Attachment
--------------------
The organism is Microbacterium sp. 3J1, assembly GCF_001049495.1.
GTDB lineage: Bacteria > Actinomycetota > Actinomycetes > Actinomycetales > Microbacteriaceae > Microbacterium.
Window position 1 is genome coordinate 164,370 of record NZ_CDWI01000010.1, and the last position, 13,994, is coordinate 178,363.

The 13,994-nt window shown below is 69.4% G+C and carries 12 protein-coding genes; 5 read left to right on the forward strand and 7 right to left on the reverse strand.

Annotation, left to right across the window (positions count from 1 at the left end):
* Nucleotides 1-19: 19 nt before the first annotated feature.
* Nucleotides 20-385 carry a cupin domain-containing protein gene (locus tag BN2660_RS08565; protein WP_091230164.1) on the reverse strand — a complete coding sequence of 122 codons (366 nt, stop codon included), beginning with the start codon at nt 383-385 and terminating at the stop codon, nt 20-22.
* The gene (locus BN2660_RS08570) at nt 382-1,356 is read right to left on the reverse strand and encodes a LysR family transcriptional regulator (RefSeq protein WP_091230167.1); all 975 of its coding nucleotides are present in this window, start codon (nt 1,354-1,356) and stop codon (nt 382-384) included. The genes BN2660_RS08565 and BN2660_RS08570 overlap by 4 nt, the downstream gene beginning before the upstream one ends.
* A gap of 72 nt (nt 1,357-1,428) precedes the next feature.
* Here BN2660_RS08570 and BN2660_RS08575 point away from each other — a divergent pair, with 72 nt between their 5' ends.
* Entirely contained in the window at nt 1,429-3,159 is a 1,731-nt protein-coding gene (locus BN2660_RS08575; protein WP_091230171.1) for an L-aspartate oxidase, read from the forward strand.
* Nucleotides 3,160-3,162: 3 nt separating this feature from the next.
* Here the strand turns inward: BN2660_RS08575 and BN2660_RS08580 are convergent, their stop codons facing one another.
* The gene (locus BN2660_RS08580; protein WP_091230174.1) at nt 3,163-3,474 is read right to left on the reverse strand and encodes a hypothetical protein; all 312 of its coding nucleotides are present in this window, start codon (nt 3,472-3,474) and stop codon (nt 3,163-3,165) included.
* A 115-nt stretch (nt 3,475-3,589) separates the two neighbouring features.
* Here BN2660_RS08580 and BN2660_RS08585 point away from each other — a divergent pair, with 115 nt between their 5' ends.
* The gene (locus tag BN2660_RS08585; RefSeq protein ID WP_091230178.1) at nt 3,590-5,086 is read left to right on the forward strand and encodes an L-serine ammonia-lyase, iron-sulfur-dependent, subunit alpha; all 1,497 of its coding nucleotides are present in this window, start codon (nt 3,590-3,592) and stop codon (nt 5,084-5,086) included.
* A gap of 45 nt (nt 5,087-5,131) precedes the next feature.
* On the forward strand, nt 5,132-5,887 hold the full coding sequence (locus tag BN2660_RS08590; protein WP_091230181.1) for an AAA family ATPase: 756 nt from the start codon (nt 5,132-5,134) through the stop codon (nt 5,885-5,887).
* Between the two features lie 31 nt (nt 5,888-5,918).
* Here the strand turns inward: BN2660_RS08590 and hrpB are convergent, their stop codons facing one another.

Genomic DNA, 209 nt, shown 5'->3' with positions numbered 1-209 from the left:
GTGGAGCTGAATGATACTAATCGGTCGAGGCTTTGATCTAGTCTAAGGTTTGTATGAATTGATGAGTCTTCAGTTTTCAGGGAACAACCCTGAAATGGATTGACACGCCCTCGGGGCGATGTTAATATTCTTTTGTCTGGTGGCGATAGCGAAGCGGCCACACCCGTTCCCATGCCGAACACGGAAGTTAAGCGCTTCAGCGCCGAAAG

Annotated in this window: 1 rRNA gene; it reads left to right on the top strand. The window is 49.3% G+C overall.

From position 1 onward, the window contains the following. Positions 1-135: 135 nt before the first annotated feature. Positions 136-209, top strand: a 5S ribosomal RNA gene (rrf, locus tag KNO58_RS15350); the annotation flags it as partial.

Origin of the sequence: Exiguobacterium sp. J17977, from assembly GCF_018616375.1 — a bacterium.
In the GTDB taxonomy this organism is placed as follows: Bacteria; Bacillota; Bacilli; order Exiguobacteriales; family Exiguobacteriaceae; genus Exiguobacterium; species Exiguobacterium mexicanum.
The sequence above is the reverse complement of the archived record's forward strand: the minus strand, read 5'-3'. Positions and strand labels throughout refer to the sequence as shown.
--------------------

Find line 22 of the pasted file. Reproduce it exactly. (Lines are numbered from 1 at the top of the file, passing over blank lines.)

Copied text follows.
Genomic DNA, 209 nt, shown 5'->3' with positions numbered 1-209 from the left: